Japan announces its first annual trade deficit for more than 30 years after last March’s quake-tsunami and strong yen hit exports in 2011. The high fuel costs pushed up import bills of the country.
Japan’s first annual trade deficit in more than 30 years calls into question how much longer the country can rely on exports to help finance a huge public debt without having to turn to fickle foreign investors.
The country logged a trade deficit of 2.49 trillion yen ($32 billion) for 2011, Ministry of Finance data showed yesterday, the first annual deficit since 1980, after the economy was hit by the shock of rising oil prices.
The aftermath of the March earthquake raised fuel import costs, while slowing global growth and the yen’s strength hit exports, data released yesterday showed, swinging the 2011 trade balance into deficit.
Few analysts expect Japan to immediately run a deficit in the current account, which includes trade and returns on the country’s huge portfolio of foreign investments. A steady inflow of profits and capital gains from abroad still outweighs the trade deficit.
Trade figures underscore Japan’s declining edge
The trade figures underscore Japan’s declining global competitive edge and a rapidly ageing population, compounding the immediate problem of increased reliance on fuel imports due to the loss of nuclear power.
“It means Japan becomes dependent on global savings to fund its deficit and either the currency weakens or interest rates rise,” said Jesper Koll, head of equities research at JPMorgan in Japan.
That prospect could give added impetus to Prime Minister Yoshihiko Noda’s push to double Japan’s 5 percent sales tax in two stages by October 2015 to fund the bulging social security costs of a fast-ageing society.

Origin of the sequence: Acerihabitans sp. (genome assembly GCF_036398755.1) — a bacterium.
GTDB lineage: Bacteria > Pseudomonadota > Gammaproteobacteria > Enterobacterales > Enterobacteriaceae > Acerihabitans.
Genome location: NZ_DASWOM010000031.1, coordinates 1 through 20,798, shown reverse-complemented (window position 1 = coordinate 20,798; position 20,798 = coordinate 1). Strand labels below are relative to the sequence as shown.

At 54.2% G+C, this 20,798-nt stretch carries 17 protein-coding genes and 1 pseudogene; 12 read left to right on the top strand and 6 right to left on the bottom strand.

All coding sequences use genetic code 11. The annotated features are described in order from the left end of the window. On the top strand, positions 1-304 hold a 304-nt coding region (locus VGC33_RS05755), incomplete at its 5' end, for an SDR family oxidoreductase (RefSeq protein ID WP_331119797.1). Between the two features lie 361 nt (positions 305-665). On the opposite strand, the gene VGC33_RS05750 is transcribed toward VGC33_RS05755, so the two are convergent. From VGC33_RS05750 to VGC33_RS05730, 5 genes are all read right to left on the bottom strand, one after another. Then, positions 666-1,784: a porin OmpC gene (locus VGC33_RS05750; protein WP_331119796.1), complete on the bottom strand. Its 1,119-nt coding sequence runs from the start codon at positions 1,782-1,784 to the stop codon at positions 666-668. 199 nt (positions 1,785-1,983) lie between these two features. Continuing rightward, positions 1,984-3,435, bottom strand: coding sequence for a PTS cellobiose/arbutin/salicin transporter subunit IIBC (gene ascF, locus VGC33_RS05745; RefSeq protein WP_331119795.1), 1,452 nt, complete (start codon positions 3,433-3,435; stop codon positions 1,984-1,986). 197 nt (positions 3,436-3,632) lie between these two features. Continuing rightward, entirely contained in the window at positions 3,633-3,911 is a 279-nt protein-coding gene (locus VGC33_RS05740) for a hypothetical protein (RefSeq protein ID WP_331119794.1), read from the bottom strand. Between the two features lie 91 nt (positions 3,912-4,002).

The largest opposition party, although agreeing with the need for a higher levy, is threatening to block legislation in parliament’s upper house in hopes of forcing a general election.
Were Japan to run a current account deficit, it would spell trouble because it would mean the country cannot finance its huge public debt — already twice the size of its $5 trillion economy — without overseas funds.
Japanese investors currently hold about 95 percent of Japan’s government bonds, which lends some stability to an otherwise unsustainable debt burden.
Domestic buyers are less likely to dump debt at the first whiff of economic trouble, unlike foreign investors, as Europe’s debt crisis has shown.
The trade data helped send the yen to a one-month low against the dollar and the euro yesterday.
Exports shrank, imports up
Total exports shrank 2.7 percent last year, while imports surged 12.0 percent, reflecting reduced earnings from goods and services and higher spending on crude and fuel oil. Annual imports of liquefied natural gas hit a record high.
In a sign of the continuing pain from slowing global growth, exports fell 8.0 percent in December from a year earlier, roughly matching a median market forecast for a 7.9 percent drop, due partly to weak shipments of electronics parts.
Imports rose 8.1 percent in December from a year earlier, in line with a 8.0 percent annual gain expected, bringing the trade balance to a deficit of 205.1 billion yen, against 139.7 billion yen expected.